glitches, a short sound distortion here and there, some small error in the user interface (including a typo, which would personally frustrate us!)—any “error” that does not impact
the flow or the way the game is perceived in a major way. Low bugs abound in every single game you’ve played, from low-budget to AAA; they are sometimes ignored in favor of more serious
bugs—the ones that do make a difference.

Medium Priority Bugs

Medium priority bugs (or medium bugs) should be fixed. They occur more often than low bugs—and they can almost always be counted on to happen. So if a visual bug happens often,
instead of rarely, it might be upgraded to medium. At the same time, a bug can be categorized as low if it occurs deep in the user interface; the same bug might be a medium bug if it occurs on the
title screen. Another example is a bug that would annoy a player, but not affect gameplay.

High Priority Bugs

High priority bugs (or high bugs) must be fixed. A game that ships with high bugs is either a bad game or it has been rushed to market. High bugs seriously affect gameplay; they make
everything stop in its tracks. If you can’t open a door and that same door ends the level, you got yourself a high bug. If you can’t change weapons, that’s a high bug. If the frame
rate drops to 20 fps instead of the usual 60, guess what? It’s a high bug.

Bugs That Won’t Die


The longevity of some bugs amazes me. I’ve had players of MUD2 complain about some strange but obscure goings on which, when I finally tracked them down, were in major pieces of code
that have been executed tens of thousands of times a second for 15 years. It’s astounding that the program ever worked at all, let alone that it managed to do so robustly for so long. This
isn’t an isolated incident, either; it’s happened at least half a dozen times. I look at the code and think, “Why didn’t it instantly crash?!”—but this somehow
managed to be avoided.

Dr. Richard Allen Bartle (Visiting Professor in Computer Game Design, University of Essex)



Critical Bugs

Critical bugs are very special. A critical bug demands immediate attention from the developers. Nobody goes home—and if they’re already home, they better come running back.
Critical bugs are responsible for “the sky is falling” 2:00am phone calls and other general chaos! But what is a critical bug, really? Critical bugs cause “disasters” such as
crashes, freezes, and data corruption. If you ever had a 50-hour saved game corrupted in one sweep, you know what we mean. Critical bugs must be fixed at all costs—and if the publisher spots a
critical bug during compliance testing (discussed later in this chapter), the game is sent back to the developer.

Testing at Every Stage


Testing is a critical component to the process. In fact, you should test at every stage of development. At NCsoft, QA worked directly inside our Scrum process teams (which meet
frequently and quickly to address problems and update everyone on progress) and tested content as it was being created before we even sent the game on to publishing QA.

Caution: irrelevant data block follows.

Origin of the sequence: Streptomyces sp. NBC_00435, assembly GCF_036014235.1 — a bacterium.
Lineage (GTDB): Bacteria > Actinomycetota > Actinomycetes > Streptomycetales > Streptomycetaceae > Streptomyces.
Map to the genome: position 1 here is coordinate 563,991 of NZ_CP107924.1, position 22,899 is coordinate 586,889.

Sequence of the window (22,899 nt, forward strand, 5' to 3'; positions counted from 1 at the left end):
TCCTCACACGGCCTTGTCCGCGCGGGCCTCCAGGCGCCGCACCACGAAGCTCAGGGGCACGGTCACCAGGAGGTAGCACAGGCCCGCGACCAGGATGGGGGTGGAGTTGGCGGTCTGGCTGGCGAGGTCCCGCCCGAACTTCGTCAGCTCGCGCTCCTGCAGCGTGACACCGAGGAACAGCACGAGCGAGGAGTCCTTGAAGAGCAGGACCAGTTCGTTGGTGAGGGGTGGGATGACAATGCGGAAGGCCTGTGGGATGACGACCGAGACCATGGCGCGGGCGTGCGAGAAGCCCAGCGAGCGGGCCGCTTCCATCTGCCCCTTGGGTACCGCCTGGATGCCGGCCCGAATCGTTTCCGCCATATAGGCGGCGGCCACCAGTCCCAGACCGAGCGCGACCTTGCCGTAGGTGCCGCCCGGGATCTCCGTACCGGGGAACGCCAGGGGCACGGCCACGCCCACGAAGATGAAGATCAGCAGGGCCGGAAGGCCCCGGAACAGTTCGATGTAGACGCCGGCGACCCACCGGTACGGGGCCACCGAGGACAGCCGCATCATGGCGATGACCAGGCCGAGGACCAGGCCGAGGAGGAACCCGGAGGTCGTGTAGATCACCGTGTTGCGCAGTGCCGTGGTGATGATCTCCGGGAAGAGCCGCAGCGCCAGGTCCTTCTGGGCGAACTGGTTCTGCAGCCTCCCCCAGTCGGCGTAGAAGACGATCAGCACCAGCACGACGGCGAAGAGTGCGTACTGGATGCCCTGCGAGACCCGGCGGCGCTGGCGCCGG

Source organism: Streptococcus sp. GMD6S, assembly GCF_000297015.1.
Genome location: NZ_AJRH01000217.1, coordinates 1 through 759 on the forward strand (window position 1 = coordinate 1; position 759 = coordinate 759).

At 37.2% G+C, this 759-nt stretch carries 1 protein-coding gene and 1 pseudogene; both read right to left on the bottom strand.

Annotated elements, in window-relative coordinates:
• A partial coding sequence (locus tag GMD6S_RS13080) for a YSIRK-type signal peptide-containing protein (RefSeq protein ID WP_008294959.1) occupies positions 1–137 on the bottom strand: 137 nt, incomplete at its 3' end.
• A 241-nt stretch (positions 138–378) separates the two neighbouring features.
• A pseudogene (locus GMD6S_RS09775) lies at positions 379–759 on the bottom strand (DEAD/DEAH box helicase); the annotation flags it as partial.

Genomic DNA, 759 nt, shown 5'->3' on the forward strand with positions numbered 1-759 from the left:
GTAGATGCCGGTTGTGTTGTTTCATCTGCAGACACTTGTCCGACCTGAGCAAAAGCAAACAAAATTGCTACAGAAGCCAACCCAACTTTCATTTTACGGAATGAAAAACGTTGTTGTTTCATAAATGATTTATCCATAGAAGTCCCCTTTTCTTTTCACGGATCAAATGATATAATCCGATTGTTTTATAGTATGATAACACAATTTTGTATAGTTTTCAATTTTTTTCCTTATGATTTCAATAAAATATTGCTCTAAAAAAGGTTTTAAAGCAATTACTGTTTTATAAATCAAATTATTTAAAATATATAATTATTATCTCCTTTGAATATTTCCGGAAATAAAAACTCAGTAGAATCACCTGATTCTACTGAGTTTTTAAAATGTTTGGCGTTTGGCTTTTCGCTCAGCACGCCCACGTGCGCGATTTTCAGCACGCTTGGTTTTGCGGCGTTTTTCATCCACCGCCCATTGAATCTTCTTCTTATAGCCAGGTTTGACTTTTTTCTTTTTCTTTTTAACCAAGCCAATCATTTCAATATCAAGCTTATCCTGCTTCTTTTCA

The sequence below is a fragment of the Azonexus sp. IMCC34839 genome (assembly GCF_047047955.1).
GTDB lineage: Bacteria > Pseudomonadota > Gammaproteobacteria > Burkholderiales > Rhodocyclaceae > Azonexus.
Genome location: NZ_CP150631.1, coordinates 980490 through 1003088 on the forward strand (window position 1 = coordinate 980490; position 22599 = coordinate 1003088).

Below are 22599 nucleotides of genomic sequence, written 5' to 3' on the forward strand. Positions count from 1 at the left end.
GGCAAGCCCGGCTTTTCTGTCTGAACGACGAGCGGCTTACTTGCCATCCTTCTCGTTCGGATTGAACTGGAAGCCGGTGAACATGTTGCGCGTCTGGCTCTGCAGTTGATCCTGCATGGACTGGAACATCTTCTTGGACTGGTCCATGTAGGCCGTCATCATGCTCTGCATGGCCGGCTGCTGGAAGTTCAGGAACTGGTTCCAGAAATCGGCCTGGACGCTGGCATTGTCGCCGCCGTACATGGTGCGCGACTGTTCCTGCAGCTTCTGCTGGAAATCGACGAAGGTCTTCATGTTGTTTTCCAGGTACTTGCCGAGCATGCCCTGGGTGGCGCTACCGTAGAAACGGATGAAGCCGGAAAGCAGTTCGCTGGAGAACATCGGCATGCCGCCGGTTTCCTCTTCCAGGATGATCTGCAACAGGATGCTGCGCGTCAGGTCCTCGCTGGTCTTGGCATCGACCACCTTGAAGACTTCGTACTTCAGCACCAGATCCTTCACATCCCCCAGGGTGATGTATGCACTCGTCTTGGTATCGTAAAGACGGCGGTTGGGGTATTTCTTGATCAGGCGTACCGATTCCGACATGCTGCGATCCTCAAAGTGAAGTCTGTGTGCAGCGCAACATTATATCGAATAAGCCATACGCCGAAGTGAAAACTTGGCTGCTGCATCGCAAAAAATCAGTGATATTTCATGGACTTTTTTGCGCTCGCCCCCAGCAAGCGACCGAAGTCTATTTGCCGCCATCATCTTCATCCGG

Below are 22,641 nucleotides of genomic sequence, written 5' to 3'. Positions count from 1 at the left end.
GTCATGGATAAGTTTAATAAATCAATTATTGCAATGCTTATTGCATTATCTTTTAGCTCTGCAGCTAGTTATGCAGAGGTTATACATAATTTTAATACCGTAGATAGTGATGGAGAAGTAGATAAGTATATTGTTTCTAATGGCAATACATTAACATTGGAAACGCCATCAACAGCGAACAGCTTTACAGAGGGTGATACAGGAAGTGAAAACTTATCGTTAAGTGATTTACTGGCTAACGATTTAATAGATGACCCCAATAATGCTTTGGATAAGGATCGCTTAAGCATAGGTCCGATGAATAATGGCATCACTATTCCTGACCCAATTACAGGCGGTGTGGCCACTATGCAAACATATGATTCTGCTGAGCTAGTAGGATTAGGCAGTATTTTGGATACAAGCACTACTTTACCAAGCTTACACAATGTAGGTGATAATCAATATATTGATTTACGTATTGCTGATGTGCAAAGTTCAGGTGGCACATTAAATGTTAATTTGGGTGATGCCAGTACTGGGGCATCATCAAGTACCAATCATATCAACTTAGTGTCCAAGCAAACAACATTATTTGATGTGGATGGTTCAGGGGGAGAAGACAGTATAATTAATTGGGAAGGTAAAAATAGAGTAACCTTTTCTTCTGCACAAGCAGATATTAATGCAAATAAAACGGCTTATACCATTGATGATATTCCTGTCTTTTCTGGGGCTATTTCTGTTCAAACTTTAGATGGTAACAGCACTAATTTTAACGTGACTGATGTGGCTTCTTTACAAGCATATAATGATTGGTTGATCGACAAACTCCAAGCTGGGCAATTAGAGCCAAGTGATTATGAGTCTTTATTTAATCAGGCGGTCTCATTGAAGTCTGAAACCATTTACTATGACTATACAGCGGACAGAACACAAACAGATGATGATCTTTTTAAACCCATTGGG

Starr Long (Executive Producer, The Walt Disney Company)



Testing & the Game Life Cycle

Games are living, breathing pieces of software. They all begin with a seminal idea that evolves into a prototype. If well-fed, this prototype grows and grows—soon becoming a pre-production
game. As the game matures inside the developer’s belly, it’s eventually ready to go out in the world—usually with a big “push” from the marketing and PR departments.
For further reading on this topic, please see Game Project Management (Hight/Novak)—part of the Game Development Essentials series.

Concept / Design

In the concept phase, the designer, producer, or other “vision” person heading the project has an idea for a game. A short concept document is written that describes the idea to
other developers. Concept art is often also supplied that focuses on a few characters, interior/exterior environments, props, and structures. If proof of concept is successful, the concept document
will usually evolve into the game design document (GDD). The development of this document oc-curs during the design phase of a project.

Production / Prototype

Once an internal production green light is given, the developer works on a prototype of the game. The prototype is very rough and not really a game at all, but it contains a sample of
the gameplay. If a publishing deal is not yet in place, the prototype will be shopped around to publishers and prospective investors—a process that sometimes condemns a prospective game to
years in “limbo.” It’s essential that the prototype contains the gold in the game—that shining gameplay mechanic/story hook that can make a game financially successful.

Alpha

The alpha phase comprises a game’s first major milestone, which is usually written into the contract (i.e., developers don’t get paid if certain requisites are not met). The alpha
phase demands feature completion, which includes a full playthrough (play a game from beginning to end) but often includes placeholder and temporary assets. Contrary to what some may think,
the alpha phase is more about locking in the features than having a bug-free game.
We are in the process of cross-training our QA people to also do network monitoring and administration. This will prepare them to run more “live” games such as Webkinz